"Sustainable watershed stewardship."
The upper Tana river is polluted by urban waste. Soil is eroded and flows are compromised by poor farming practices.
Private-public partnership the Water Services Trust Fund provides money for sustainable land and water management and conservation work in the Tana watershed area, from policy level to end-user groups.
Sustainable resource management
Green infrastructure practices use natural systems to trap sediment and regulate water flow. They are often cheaper than traditional reservoirs and water treatment systems.
Conservation of watershed environment
The fund promotes policies and incentives that support sustainable watershed stewardship and land management. This includes tree-felling practices that maintain soil integrity and help prevent erosion.
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The WSTF project can offer
- Experience of setting up a private public partnership (PPP) to address watershed environment issues
Community Forest Associations
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Forests and wetlands in the Upper Tana River basin play an important role in maintaining water quality and quantity, providing areas where runoff water and sediment can be stored an filtered naturally. However, since the 1970s, forests on steep hillsides and wetland areas have been converted for agriculture. As a result, sedimentation is becoming a serious problem, reducing the capacity of reservoirs and increasing the costs for water treatment.
The Water Services Trust Fund (WSTF) is a Kenyan State Corporation established under the water act of 2002 and mandated to finance water and sanitation services for the poor and underserved communities in rural and urban areas.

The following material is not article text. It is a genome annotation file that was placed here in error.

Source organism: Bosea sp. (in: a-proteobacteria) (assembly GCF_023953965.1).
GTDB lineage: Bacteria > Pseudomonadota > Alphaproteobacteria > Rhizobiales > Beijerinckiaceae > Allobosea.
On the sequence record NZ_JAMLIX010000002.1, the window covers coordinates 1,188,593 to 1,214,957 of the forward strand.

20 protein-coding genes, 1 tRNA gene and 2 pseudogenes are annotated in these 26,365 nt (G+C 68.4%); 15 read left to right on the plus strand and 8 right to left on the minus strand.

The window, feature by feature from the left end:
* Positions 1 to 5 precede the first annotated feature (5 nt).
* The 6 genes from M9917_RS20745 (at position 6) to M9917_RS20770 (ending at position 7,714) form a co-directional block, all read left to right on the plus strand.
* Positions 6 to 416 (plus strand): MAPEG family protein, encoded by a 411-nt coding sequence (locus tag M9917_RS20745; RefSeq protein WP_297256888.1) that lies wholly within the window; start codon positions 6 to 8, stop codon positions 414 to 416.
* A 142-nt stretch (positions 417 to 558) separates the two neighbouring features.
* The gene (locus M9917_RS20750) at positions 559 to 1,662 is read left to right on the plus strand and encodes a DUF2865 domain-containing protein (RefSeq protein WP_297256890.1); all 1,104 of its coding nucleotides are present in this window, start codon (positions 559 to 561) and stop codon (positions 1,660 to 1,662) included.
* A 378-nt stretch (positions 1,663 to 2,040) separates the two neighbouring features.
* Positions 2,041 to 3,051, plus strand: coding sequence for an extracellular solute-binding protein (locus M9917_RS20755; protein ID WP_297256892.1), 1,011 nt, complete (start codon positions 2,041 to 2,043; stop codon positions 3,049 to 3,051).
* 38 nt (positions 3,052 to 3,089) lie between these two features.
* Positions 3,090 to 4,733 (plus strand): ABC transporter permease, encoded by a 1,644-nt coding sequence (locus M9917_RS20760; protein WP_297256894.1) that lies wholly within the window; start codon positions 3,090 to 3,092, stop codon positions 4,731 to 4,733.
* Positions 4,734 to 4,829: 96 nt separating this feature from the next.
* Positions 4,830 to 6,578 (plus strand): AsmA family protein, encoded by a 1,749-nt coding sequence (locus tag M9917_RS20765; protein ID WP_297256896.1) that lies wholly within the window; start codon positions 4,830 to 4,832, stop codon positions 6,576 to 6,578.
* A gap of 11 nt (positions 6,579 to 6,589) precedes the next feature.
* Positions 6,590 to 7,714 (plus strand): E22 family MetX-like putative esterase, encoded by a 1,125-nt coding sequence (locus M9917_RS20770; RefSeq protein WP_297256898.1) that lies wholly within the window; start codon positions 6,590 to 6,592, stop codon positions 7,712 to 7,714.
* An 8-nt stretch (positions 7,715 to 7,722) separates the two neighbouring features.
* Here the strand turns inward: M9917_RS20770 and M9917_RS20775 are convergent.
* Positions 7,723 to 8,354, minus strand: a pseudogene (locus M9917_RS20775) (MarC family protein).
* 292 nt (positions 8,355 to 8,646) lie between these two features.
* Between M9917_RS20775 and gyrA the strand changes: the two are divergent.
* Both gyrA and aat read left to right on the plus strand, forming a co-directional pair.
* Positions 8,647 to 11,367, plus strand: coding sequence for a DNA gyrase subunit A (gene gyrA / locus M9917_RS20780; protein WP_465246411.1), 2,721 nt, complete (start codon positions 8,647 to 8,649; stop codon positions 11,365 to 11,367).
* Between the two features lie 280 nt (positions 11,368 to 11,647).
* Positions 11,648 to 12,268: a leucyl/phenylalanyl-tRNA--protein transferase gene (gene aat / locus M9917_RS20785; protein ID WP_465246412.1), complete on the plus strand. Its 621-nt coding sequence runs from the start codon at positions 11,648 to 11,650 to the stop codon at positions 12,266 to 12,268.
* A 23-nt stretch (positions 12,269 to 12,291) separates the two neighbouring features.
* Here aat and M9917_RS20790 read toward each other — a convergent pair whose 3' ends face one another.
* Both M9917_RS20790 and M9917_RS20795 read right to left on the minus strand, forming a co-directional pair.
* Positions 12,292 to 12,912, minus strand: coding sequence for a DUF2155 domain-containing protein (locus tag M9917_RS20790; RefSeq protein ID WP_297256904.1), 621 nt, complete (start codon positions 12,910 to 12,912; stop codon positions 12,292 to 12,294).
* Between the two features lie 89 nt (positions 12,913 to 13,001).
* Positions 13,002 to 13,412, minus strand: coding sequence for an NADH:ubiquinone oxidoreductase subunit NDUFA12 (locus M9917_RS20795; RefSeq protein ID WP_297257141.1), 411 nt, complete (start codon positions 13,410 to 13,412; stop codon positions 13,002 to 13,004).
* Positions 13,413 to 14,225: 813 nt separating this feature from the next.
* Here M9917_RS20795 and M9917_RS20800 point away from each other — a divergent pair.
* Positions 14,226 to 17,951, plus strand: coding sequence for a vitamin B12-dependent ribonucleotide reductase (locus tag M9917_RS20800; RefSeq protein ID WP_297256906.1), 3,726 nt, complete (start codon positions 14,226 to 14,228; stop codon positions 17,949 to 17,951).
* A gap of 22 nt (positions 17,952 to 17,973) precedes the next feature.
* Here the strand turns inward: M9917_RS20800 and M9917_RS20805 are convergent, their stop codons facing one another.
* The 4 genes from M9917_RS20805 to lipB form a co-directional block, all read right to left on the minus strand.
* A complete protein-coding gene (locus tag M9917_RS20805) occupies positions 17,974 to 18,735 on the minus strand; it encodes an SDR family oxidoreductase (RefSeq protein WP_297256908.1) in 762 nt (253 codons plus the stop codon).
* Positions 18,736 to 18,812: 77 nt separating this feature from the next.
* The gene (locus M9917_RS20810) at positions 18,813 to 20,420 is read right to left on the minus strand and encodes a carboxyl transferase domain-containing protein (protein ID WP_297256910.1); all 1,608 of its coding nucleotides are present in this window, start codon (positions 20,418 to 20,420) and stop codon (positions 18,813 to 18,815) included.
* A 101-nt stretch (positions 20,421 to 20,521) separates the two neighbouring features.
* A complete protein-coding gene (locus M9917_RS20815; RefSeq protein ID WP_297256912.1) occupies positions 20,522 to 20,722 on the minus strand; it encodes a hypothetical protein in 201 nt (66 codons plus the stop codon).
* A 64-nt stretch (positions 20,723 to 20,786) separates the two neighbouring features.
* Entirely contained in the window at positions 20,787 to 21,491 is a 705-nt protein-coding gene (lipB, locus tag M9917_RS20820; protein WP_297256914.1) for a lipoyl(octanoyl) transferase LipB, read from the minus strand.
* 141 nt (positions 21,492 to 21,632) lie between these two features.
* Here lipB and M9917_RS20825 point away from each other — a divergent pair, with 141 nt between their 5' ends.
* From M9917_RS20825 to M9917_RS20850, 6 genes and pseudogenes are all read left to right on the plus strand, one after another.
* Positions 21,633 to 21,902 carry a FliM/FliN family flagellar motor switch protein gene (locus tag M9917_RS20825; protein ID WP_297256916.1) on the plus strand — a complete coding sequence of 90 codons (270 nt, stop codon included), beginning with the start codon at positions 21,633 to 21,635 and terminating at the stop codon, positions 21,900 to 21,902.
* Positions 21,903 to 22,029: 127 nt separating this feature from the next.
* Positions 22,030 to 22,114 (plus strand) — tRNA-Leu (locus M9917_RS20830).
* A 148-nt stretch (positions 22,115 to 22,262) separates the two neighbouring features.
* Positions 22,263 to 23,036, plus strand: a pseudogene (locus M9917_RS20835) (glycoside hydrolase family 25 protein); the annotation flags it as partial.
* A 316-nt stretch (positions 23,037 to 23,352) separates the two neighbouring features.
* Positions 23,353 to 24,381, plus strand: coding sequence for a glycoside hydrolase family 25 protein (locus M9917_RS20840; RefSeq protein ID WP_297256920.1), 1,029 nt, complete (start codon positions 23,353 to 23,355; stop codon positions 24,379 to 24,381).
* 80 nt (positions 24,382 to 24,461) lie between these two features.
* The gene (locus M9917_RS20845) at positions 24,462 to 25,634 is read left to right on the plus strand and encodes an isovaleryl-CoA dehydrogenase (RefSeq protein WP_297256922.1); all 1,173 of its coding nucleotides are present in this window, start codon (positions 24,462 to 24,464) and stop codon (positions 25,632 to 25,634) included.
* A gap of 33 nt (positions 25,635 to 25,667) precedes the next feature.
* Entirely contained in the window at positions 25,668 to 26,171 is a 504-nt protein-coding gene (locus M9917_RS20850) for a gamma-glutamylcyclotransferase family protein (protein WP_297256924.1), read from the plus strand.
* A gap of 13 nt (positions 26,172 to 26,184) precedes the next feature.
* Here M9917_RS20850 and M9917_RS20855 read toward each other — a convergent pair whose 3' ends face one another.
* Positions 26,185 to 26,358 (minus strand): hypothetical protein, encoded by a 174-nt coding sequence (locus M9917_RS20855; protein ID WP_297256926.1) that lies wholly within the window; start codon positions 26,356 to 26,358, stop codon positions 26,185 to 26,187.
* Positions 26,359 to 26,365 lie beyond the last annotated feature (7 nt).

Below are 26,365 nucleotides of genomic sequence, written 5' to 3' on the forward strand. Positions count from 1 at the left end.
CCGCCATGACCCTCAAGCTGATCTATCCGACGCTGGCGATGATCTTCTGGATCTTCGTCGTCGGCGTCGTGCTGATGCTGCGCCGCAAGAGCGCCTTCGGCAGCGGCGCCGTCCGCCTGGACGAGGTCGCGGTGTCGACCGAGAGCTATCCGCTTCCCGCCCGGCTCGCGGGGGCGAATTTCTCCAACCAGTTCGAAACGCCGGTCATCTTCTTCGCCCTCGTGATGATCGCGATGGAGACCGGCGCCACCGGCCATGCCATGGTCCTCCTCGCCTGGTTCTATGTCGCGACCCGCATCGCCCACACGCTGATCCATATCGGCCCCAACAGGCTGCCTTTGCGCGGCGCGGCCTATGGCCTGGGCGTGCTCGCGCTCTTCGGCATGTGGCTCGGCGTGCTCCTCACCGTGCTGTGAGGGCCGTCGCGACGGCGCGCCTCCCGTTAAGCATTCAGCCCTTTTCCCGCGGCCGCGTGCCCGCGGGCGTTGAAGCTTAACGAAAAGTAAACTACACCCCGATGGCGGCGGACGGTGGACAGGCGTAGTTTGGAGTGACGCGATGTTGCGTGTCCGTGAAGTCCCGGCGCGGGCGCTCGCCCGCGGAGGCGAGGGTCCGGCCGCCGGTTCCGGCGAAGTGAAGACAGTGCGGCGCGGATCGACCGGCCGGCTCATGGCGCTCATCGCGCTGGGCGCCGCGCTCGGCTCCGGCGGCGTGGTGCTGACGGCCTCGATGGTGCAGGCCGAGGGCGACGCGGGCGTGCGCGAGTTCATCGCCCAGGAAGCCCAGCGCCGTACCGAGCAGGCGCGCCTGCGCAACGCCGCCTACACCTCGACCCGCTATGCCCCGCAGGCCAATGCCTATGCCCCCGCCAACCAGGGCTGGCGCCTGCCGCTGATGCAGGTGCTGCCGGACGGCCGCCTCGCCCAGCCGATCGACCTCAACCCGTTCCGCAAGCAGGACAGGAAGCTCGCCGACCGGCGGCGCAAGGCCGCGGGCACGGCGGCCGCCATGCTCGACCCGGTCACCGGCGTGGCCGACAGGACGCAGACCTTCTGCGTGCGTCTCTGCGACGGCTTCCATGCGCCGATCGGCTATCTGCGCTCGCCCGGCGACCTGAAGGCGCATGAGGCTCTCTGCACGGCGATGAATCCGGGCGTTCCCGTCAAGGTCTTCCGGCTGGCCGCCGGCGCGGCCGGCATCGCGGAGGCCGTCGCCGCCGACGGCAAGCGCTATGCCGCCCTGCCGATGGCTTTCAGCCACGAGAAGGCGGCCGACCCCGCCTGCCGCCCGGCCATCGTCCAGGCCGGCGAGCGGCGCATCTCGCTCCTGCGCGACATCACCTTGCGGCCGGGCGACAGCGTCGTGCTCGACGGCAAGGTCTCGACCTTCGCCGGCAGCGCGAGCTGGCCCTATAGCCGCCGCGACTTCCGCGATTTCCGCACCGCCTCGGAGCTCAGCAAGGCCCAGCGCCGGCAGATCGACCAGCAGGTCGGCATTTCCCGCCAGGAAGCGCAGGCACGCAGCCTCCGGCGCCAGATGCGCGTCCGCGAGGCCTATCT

Various environmental risks are being faced in the Tana River basin due to the degradation of water catchment areas and forests.
Settlements, poor farming practices such as overgrazing and over-cultivation, and the felling of trees without replantation all give rise to increased soil erosion and decreasing water flows. As a result, 60 per cent of Nairobi’s residents are currently water insecure, while 95 per cent of the water used and consumed in Nairobi comes from the Upper Tana catchment.
There is also a growing threat of river contamination due to inadequate treatment of wastewater from Nairobi City and illegal dumping in the Nairobi River. Both agricultural and industrial water discharges and sewage inflow have degraded the water quality of the country’s lakes.
These challenges to water security will likely be exacerbated by climate change and the consequently unpredictable rainfall.
As a Kenyan public-private partnership (PPP), the WSTF is designed as an environmental financing mechanism to support sustainable land management, water and soil conservation measures, and integrated natural resource management in the Upper Tana catchment area. It is founded on the principle that preventing water problems at the source is cheaper than addressing these issues further downstream.
Funds will be made available to support smallholders in sustainable watershed stewardship and to improve the Upper Tana catchment ecosystems. This will be accomplished by increasing the land area, freshwater, and agro-ecosystem under integrated natural resources management. The grants from the Fund are being provided to Community Forest Associations (CFAs) and Water Resources Users Associations (WRUAs).
In Kenya, the UTNWF will be piloted in three counties of the Upper Tana River basin, which covers 17,000 km2 with 5.3 million inhabitants. The basin includes two of Kenya’s five 'water towers'. Maintaining these towers is a key environmental, agricultural and economic priority for the Kenyan government.
The project will work with public and private sector partners to establish the WSTF as a sustainable financing mechanism. Increased investment flows will serve to foster adaptation and increase the resilience of the local population by improving food production and household incomes.